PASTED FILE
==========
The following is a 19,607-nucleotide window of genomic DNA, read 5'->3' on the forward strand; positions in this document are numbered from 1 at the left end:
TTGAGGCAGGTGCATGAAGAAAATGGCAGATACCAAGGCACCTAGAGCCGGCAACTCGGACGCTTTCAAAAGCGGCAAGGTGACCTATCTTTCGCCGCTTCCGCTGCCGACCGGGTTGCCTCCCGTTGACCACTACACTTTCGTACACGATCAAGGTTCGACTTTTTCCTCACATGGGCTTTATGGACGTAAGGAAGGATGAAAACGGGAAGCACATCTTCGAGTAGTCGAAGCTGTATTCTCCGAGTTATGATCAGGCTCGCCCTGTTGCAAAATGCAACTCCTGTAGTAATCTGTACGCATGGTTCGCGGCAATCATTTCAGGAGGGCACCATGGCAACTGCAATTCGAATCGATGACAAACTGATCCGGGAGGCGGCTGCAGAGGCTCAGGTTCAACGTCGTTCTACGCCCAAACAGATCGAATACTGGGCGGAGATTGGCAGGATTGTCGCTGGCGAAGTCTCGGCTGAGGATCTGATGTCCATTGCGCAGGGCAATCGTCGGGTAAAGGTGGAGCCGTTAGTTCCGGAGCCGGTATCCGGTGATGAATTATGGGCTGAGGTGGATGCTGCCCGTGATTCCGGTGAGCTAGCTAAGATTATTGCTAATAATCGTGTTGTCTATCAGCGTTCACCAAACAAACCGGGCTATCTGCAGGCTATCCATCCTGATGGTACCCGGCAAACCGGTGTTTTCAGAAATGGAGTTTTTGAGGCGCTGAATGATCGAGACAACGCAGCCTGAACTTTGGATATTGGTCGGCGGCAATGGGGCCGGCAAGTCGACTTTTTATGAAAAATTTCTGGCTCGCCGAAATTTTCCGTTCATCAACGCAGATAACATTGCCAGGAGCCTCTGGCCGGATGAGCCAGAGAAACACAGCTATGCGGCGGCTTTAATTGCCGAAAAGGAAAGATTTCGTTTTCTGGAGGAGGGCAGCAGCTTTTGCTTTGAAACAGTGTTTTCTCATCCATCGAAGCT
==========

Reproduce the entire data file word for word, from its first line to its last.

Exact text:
The following is a 19,607-nucleotide window of genomic DNA, read 5'->3' on the forward strand; positions in this document are numbered from 1 at the left end:
TTGAGGCAGGTGCATGAAGAAAATGGCAGATACCAAGGCACCTAGAGCCGGCAACTCGGACGCTTTCAAAAGCGGCAAGGTGACCTATCTTTCGCCGCTTCCGCTGCCGACCGGGTTGCCTCCCGTTGACCACTACACTTTCGTACACGATCAAGGTTCGACTTTTTCCTCACATGGGCTTTATGGACGTAAGGAAGGATGAAAACGGGAAGCACATCTTCGAGTAGTCGAAGCTGTATTCTCCGAGTTATGATCAGGCTCGCCCTGTTGCAAAATGCAACTCCTGTAGTAATCTGTACGCATGGTTCGCGGCAATCATTTCAGGAGGGCACCATGGCAACTGCAATTCGAATCGATGACAAACTGATCCGGGAGGCGGCTGCAGAGGCTCAGGTTCAACGTCGTTCTACGCCCAAACAGATCGAATACTGGGCGGAGATTGGCAGGATTGTCGCTGGCGAAGTCTCGGCTGAGGATCTGATGTCCATTGCGCAGGGCAATCGTCGGGTAAAGGTGGAGCCGTTAGTTCCGGAGCCGGTATCCGGTGATGAATTATGGGCTGAGGTGGATGCTGCCCGTGATTCCGGTGAGCTAGCTAAGATTATTGCTAATAATCGTGTTGTCTATCAGCGTTCACCAAACAAACCGGGCTATCTGCAGGCTATCCATCCTGATGGTACCCGGCAAACCGGTGTTTTCAGAAATGGAGTTTTTGAGGCGCTGAATGATCGAGACAACGCAGCCTGAACTTTGGATATTGGTCGGCGGCAATGGGGCCGGCAAGTCGACTTTTTATGAAAAATTTCTGGCTCGCCGAAATTTTCCGTTCATCAACGCAGATAACATTGCCAGGAGCCTCTGGCCGGATGAGCCAGAGAAACACAGCTATGCGGCGGCTTTAATTGCCGAAAAGGAAAGATTTCGTTTTCTGGAGGAGGGCAGCAGCTTTTGCTTTGAAACAGTGTTTTCTCATCCATCGAAGCT